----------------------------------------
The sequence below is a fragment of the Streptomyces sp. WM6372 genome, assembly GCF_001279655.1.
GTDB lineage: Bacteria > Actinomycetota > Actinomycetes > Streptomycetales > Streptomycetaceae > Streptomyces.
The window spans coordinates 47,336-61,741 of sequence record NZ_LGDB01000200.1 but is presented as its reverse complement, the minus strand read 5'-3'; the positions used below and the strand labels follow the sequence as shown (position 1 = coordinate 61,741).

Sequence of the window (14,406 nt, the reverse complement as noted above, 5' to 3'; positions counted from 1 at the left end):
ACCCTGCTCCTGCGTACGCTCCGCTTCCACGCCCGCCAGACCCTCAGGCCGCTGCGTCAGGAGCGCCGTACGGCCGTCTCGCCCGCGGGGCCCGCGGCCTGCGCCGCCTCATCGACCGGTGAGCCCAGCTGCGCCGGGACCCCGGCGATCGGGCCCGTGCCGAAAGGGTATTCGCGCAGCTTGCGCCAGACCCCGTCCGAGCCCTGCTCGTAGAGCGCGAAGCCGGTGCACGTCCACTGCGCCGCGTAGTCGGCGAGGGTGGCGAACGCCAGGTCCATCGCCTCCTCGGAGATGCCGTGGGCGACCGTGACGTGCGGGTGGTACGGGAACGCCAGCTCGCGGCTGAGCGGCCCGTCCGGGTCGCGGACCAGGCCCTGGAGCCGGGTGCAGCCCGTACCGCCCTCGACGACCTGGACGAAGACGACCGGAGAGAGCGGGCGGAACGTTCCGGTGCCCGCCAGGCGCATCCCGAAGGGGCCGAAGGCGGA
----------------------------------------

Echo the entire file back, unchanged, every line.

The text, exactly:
The sequence below is a fragment of the Streptomyces sp. WM6372 genome, assembly GCF_001279655.1.
GTDB lineage: Bacteria > Actinomycetota > Actinomycetes > Streptomycetales > Streptomycetaceae > Streptomyces.
The window spans coordinates 47,336-61,741 of sequence record NZ_LGDB01000200.1 but is presented as its reverse complement, the minus strand read 5'-3'; the positions used below and the strand labels follow the sequence as shown (position 1 = coordinate 61,741).

Sequence of the window (14,406 nt, the reverse complement as noted above, 5' to 3'; positions counted from 1 at the left end):
ACCCTGCTCCTGCGTACGCTCCGCTTCCACGCCCGCCAGACCCTCAGGCCGCTGCGTCAGGAGCGCCGTACGGCCGTCTCGCCCGCGGGGCCCGCGGCCTGCGCCGCCTCATCGACCGGTGAGCCCAGCTGCGCCGGGACCCCGGCGATCGGGCCCGTGCCGAAAGGGTATTCGCGCAGCTTGCGCCAGACCCCGTCCGAGCCCTGCTCGTAGAGCGCGAAGCCGGTGCACGTCCACTGCGCCGCGTAGTCGGCGAGGGTGGCGAACGCCAGGTCCATCGCCTCCTCGGAGATGCCGTGGGCGACCGTGACGTGCGGGTGGTACGGGAACGCCAGCTCGCGGCTGAGCGGCCCGTCCGGGTCGCGGACCAGGCCCTGGAGCCGGGTGCAGCCCGTACCGCCCTCGACGACCTGGACGAAGACGACCGGAGAGAGCGGGCGGAACGTTCCGGTGCCCGCCAGGCGCATCCCGAAGGGGCCGAAGGCGGA